Leave a lot of room between yourself and the car in front of you.
It’s pretty simple. Just don’t ride up the butt of the car in front of you. The first thing that this will do for you increases your braking distance. If the car in front of you jams on its brakes. Normally on a motorcycle, you can see over most sedans and through the windows of SUVs in front of you. But even so, you can’t predict when a driver in front is gonna drop their clutch, and slam on the brake before the five-second rule expires.
If you’re right behind that car, you don’t have time to react, but if you leave some space, you can come to a nice, safe stop and quietly contemplate the various places the driver may stop. The second reason is so that you don’t have to keep coming to a stop and working your clutch, which can be a pain.
After a while, it’ll require having some good slow speed balance, but after a while, it’s just like second nature. Leave enough room in front of you so that when everyone comes to a stop, you can keep rolling slowly to catch them. Use that rear brake to keep the bike stable. And if you’re lucky, you’ll be able to keep the bike rolling with just idle throttle and no clutch.
Occasionally you will need to feather the clutch if people slow down too much, but I just turn it into a game and see how long I can go without coming to a stop. Part of the reason stopping and traffic sucks so bad is that both you and the bike will get crazy hot. So keeping yourself moving means constant airflow.
Now, occasionally you will get some true smooth smart guy who thinks that moving one or two car lengths up by cutting into that space you leave is going to save them a bunch of time. And when that happens, just slow down and rebuild the gap.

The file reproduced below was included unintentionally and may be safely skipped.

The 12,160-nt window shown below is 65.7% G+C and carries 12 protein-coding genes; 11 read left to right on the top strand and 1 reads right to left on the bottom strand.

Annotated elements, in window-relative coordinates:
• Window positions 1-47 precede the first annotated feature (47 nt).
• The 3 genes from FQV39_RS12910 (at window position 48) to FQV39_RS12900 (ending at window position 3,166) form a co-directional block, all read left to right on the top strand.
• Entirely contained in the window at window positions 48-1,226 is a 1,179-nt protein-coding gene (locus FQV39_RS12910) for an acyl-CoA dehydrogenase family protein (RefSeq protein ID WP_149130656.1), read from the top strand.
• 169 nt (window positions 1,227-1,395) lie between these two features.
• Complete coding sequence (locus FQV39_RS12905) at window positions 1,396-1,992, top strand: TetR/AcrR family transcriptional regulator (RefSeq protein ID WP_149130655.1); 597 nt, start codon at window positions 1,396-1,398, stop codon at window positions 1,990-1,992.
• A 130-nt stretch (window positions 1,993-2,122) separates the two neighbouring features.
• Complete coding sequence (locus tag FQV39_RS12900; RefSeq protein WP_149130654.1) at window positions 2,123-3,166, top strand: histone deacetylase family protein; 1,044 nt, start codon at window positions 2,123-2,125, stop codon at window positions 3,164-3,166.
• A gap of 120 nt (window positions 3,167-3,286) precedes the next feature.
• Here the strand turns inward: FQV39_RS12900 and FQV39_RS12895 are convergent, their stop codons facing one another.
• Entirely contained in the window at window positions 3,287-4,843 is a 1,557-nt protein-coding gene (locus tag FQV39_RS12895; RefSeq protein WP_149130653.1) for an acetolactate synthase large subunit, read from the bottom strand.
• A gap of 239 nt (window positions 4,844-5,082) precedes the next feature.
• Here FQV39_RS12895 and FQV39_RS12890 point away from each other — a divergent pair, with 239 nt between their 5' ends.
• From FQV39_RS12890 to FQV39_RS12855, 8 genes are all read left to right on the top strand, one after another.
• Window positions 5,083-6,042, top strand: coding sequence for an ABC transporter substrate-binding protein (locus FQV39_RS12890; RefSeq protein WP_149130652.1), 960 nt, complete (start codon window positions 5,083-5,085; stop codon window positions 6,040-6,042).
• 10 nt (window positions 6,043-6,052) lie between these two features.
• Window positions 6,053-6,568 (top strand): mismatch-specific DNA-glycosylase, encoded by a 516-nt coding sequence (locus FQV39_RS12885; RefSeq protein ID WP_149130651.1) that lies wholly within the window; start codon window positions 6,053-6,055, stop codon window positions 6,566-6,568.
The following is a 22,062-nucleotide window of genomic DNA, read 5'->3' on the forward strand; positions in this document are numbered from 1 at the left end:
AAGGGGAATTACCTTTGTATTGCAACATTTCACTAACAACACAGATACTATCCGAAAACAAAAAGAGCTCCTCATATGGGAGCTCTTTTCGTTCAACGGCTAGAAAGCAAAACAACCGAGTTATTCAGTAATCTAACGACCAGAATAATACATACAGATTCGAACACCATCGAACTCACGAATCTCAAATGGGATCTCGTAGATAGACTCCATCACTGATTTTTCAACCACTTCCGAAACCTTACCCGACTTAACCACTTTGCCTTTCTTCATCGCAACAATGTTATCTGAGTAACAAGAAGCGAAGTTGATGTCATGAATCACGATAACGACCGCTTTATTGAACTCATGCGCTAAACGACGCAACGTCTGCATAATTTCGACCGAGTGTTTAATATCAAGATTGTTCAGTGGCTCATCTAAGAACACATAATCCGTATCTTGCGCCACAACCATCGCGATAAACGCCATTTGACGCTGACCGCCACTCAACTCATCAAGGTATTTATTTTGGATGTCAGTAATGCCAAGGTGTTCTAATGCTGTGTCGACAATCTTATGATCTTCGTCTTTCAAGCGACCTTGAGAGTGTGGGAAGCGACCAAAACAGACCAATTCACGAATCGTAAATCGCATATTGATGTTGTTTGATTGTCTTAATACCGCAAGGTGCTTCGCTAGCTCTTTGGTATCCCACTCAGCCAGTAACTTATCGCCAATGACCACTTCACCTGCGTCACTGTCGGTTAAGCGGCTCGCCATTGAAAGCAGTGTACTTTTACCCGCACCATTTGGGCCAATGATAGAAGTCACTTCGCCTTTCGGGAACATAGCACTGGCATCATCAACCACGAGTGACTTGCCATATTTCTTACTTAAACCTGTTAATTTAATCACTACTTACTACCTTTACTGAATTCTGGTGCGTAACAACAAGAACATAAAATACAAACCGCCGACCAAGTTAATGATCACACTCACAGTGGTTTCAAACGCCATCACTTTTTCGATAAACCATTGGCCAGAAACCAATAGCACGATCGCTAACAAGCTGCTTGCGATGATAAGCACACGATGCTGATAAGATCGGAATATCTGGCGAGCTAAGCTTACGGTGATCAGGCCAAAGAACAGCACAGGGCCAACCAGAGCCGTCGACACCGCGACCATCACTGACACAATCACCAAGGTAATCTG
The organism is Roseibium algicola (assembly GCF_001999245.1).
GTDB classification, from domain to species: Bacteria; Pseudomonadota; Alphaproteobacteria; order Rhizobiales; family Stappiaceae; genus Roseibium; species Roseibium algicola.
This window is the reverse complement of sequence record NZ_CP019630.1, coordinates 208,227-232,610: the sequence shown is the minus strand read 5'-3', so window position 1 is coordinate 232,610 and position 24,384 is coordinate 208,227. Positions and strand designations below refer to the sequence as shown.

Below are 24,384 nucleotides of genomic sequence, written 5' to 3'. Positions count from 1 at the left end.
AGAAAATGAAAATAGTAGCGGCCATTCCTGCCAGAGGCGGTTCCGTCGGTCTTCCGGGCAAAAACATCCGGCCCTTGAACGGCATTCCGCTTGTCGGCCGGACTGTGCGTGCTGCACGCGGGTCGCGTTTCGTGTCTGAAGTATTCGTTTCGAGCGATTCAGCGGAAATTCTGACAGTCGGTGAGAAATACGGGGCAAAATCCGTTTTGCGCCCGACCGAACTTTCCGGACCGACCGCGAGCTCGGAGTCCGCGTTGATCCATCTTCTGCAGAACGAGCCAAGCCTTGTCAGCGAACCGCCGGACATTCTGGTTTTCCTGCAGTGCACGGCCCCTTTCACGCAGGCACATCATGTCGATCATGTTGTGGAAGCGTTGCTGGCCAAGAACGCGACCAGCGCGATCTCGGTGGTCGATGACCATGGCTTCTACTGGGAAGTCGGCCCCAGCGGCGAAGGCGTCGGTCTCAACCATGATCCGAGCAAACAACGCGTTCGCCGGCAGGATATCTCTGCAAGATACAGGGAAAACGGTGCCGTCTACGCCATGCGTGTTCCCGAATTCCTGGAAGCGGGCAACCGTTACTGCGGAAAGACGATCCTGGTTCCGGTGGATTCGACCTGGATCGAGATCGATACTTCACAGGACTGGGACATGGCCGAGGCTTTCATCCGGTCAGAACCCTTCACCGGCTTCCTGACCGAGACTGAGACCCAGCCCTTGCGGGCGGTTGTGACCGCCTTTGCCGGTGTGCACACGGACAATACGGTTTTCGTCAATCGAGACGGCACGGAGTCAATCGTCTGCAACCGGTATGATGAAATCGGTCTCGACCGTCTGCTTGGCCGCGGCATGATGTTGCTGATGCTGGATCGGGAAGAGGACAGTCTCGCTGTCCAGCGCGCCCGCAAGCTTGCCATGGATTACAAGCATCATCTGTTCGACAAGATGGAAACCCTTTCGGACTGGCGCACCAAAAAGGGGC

Don’t wear a backpack.
Nothing sucks more than being stuck in traffic with a heavy-ass backpack weighing you down and digging into your shoulders, blocking the airflow from the back of your jacket, and pressing your laptop’s power cord deeper and deeper into your kidneys. I used to wear a backpack when I commuted to my office.
It was the worst thing I ever did. It made me loathe getting on my bike at the end of the day, but the solution was really simple. Get a tail bag. Tail bags are great, man. Nice and easy. I had one on my VFR that was big enough to fit a full-face helmet in it. Mine was literally designed for the bike, so it had luggage loops that hooked straight to the passenger seat.
But you don’t have to find one that’s made specifically for your motorcycle. Just get one big enough to hold all the crap you need to carry and then strap it to the back of your bike. No must no. I have a KTM dry bag that I hook to my bike with four carabiners so I can quickly detach it whenever I get where I’m going.
I bought KTM because it adds plus one horsepower for each orange part on the motorcycle. It’s not the biggest thing in the world, but I can cram a sub, chips, cookie, and a soda in there, which is enough. For me, but if for some reason you need to haul a bunch of crap, just get some throw-over saddle bags.
They’re a bit more cumbersome to attach and remove, but they’ll hold everything. And then some, most spikes won’t offer saddlebags from the factory, but universal throw overs are a solid choice.
What about something cheap? May I suggest Not getting into motorcycles, if you do, bungee cords are the way to go. I once strapped a whole rice cooker to the tail of my Harley with nothing but bungee cords and it costs me 15 bucks. You’re welcome.
Driving a motorcycle on the highway can be a daunting task for even the most experienced riders. However, by following the tips outlined in this article, you can stay safe and sane while enjoying the open road.